Trophic neuron-glia interactions and cell number adjustments in the fruit fly

Research output: Contribution to journalArticle


  • Ben Sutcliffe
  • Graham McIlroy
  • Simon Bishop

Colleges, School and Institutes

External organisations

  • Neurodevelopment Group, School of Biosciences, University of Birmingham, Birmingham B15 2TT, United Kingdom.


Trophic interactions between neurons and enwrapping glia, and between neurons and target cells, provide plasticity to the mammalian nervous system. Here, we review evidence that analogous cell interactions operate in the development of the nervous system of the fruit-fly Drosophila. Homologues of the canonical mammalian trophic factors also maintain neuronal and glial survival in Drosophila, adjusting cell populations to enable appropriate function, and revealing commonalities in nervous system development across the animals. There are also differences between neuron-glia interactions in flies and humans, not surprisingly, because we are only related to flies through a remote common ancestor. Nevertheless, the shared cellular and molecular mechanisms underlying developmental plasticity and enwrapping glial functions, strengthen the opportunity to use Drosophila to understand the brain, to model brain diseases and to understand the involvement of glial cells in nervous system regeneration.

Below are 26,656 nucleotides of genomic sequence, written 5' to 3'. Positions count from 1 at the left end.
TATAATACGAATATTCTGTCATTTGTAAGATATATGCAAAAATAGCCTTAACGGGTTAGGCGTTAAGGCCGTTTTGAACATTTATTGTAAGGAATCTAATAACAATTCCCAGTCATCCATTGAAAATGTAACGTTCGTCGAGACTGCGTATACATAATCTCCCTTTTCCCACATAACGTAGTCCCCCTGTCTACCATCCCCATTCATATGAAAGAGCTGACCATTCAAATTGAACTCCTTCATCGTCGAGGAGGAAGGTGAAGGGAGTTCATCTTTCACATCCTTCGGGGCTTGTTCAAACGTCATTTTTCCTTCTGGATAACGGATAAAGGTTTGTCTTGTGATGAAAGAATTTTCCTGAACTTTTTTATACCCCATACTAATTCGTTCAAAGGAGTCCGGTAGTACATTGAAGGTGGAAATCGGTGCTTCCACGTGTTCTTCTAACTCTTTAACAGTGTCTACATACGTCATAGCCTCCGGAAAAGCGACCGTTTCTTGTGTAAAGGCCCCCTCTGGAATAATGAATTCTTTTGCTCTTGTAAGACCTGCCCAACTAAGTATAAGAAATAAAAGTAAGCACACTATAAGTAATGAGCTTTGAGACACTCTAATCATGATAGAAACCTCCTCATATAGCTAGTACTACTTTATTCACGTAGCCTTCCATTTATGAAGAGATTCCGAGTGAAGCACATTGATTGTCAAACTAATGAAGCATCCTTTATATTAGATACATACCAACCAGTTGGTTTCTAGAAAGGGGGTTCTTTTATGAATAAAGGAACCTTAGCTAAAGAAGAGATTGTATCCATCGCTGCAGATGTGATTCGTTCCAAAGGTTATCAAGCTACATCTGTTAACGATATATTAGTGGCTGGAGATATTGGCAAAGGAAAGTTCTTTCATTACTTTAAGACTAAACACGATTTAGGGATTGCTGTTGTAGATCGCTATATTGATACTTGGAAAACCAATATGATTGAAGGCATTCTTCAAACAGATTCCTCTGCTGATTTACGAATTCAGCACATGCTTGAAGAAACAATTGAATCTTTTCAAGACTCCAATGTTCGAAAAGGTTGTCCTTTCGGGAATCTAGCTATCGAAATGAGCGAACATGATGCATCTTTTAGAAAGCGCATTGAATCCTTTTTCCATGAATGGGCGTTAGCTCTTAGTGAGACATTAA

Original languageEnglish
Pages (from-to)1296-303
Number of pages8
Issue number9
Publication statusPublished - Sep 2011


  • Animals, Cell Count, Cell Death, Drosophila, Humans, Nerve Growth Factors, Neuroglia, Neuronal Plasticity, Neurons, Stochastic Processes, Journal Article, Research Support, Non-U.S. Gov't, Review